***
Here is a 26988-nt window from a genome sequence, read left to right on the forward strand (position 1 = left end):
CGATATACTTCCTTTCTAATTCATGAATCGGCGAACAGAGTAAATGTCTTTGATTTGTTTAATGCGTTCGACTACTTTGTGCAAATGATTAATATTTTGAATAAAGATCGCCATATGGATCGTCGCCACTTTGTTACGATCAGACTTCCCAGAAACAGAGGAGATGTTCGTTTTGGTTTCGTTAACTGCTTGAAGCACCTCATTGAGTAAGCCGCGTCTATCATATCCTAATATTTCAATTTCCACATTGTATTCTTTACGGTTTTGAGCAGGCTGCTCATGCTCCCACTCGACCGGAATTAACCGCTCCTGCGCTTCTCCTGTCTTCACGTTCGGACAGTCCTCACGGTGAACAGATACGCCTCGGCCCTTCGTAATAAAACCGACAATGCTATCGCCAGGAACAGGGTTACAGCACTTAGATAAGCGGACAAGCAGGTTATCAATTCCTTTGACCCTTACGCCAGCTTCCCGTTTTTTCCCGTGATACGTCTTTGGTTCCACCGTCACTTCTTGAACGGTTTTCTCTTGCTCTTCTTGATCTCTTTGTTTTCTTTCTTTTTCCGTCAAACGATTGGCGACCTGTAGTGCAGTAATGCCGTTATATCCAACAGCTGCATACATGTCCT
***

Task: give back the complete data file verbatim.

Here is a 26988-nt window from a genome sequence, read left to right on the forward strand (position 1 = left end):
CGATATACTTCCTTTCTAATTCATGAATCGGCGAACAGAGTAAATGTCTTTGATTTGTTTAATGCGTTCGACTACTTTGTGCAAATGATTAATATTTTGAATAAAGATCGCCATATGGATCGTCGCCACTTTGTTACGATCAGACTTCCCAGAAACAGAGGAGATGTTCGTTTTGGTTTCGTTAACTGCTTGAAGCACCTCATTGAGTAAGCCGCGTCTATCATATCCTAATATTTCAATTTCCACATTGTATTCTTTACGGTTTTGAGCAGGCTGCTCATGCTCCCACTCGACCGGAATTAACCGCTCCTGCGCTTCTCCTGTCTTCACGTTCGGACAGTCCTCACGGTGAACAGATACGCCTCGGCCCTTCGTAATAAAACCGACAATGCTATCGCCAGGAACAGGGTTACAGCACTTAGATAAGCGGACAAGCAGGTTATCAATTCCTTTGACCCTTACGCCAGCTTCCCGTTTTTTCCCGTGATACGTCTTTGGTTCCACCGTCACTTCTTGAACGGTTTTCTCTTGCTCTTCTTGATCTCTTTGTTTTCTTTCTTTTTCCGTCAAACGATTGGCGACCTGTAGTGCAGTAATGCCGTTATATCCAACAGCTGCATACATGTCCT